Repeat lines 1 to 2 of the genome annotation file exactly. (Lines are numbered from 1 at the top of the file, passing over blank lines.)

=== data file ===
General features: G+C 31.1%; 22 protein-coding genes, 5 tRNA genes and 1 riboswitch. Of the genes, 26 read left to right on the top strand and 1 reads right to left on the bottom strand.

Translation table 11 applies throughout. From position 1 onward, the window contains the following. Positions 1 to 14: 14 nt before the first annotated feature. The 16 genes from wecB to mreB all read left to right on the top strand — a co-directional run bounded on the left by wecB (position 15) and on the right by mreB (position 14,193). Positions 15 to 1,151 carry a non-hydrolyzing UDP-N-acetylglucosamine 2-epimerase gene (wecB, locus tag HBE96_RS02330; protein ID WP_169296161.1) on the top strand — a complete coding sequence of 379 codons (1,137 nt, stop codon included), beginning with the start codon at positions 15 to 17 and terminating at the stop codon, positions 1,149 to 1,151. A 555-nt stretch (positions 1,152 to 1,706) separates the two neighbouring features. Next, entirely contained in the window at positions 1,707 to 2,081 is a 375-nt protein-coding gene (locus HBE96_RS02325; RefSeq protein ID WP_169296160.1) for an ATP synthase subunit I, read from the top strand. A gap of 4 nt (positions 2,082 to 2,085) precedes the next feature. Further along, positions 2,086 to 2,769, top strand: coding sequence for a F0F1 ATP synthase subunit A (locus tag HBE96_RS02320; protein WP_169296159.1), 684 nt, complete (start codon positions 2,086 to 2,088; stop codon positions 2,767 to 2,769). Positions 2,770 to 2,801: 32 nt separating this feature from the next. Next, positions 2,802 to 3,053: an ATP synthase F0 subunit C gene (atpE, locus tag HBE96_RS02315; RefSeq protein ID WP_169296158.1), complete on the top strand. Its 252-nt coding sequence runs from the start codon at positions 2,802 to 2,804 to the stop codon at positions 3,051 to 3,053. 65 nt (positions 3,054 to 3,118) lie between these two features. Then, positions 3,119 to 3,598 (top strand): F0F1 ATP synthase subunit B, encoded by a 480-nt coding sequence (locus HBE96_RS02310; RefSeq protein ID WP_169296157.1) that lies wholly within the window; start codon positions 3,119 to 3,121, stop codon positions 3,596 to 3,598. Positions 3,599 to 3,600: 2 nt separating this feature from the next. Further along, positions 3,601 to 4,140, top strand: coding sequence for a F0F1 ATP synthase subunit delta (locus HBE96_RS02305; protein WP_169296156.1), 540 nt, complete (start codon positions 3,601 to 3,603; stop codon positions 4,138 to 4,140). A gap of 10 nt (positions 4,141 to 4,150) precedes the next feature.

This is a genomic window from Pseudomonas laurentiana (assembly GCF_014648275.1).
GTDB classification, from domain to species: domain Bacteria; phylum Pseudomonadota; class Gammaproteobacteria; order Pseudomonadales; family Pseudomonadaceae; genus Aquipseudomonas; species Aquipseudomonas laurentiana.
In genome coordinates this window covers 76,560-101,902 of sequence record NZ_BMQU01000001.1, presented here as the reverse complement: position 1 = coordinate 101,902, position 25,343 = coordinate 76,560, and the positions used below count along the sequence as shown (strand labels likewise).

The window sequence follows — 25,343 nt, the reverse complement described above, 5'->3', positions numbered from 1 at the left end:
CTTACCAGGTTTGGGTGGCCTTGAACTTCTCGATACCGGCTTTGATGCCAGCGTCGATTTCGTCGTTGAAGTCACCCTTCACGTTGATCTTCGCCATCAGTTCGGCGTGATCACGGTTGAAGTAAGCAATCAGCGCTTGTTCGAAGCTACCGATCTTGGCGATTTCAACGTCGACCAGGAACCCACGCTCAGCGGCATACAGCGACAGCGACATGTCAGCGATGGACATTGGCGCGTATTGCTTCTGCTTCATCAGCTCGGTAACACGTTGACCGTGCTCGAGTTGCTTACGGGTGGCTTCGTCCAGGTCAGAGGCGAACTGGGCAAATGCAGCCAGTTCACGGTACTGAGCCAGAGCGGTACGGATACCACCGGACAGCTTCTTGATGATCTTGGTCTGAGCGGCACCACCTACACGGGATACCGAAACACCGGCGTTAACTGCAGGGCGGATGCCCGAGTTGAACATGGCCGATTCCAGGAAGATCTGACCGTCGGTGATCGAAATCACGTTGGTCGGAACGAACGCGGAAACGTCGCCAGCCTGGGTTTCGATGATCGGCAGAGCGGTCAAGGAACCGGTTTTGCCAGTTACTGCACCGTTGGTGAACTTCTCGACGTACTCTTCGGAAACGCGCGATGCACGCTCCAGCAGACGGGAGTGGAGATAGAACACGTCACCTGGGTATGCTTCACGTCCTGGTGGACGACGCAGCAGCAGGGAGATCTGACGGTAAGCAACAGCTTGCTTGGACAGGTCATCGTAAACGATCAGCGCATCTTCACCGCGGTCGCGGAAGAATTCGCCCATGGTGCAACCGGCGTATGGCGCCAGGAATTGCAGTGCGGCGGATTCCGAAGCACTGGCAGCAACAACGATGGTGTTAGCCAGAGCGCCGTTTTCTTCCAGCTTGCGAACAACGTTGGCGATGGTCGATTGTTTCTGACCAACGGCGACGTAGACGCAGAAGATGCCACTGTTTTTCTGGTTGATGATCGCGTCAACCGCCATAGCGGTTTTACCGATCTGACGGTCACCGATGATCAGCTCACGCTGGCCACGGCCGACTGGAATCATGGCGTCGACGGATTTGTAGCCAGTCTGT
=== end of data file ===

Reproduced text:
General features: G+C 31.1%; 22 protein-coding genes, 5 tRNA genes and 1 riboswitch. Of the genes, 26 read left to right on the top strand and 1 reads right to left on the bottom strand.

Translation table 11 applies throughout. From position 1 onward, the window contains the following. Positions 1 to 14: 14 nt before the first annotated feature. The 16 genes from wecB to mreB all read left to right on the top strand — a co-directional run bounded on the left by wecB (position 15) and on the right by mreB (position 14,193). Positions 15 to 1,151 carry a non-hydrolyzing UDP-N-acetylglucosamine 2-epimerase gene (wecB, locus tag HBE96_RS02330; protein ID WP_169296161.1) on the top strand — a complete coding sequence of 379 codons (1,137 nt, stop codon included), beginning with the start codon at positions 15 to 17 and terminating at the stop codon, positions 1,149 to 1,151. A 555-nt stretch (positions 1,152 to 1,706) separates the two neighbouring features. Next, entirely contained in the window at positions 1,707 to 2,081 is a 375-nt protein-coding gene (locus HBE96_RS02325; RefSeq protein ID WP_169296160.1) for an ATP synthase subunit I, read from the top strand. A gap of 4 nt (positions 2,082 to 2,085) precedes the next feature. Further along, positions 2,086 to 2,769, top strand: coding sequence for a F0F1 ATP synthase subunit A (locus tag HBE96_RS02320; protein WP_169296159.1), 684 nt, complete (start codon positions 2,086 to 2,088; stop codon positions 2,767 to 2,769). Positions 2,770 to 2,801: 32 nt separating this feature from the next. Next, positions 2,802 to 3,053: an ATP synthase F0 subunit C gene (atpE, locus tag HBE96_RS02315; RefSeq protein ID WP_169296158.1), complete on the top strand. Its 252-nt coding sequence runs from the start codon at positions 2,802 to 2,804 to the stop codon at positions 3,051 to 3,053. 65 nt (positions 3,054 to 3,118) lie between these two features. Then, positions 3,119 to 3,598 (top strand): F0F1 ATP synthase subunit B, encoded by a 480-nt coding sequence (locus HBE96_RS02310; RefSeq protein ID WP_169296157.1) that lies wholly within the window; start codon positions 3,119 to 3,121, stop codon positions 3,596 to 3,598. Positions 3,599 to 3,600: 2 nt separating this feature from the next. Further along, positions 3,601 to 4,140, top strand: coding sequence for a F0F1 ATP synthase subunit delta (locus HBE96_RS02305; protein WP_169296156.1), 540 nt, complete (start codon positions 3,601 to 3,603; stop codon positions 4,138 to 4,140). A gap of 10 nt (positions 4,141 to 4,150) precedes the next feature.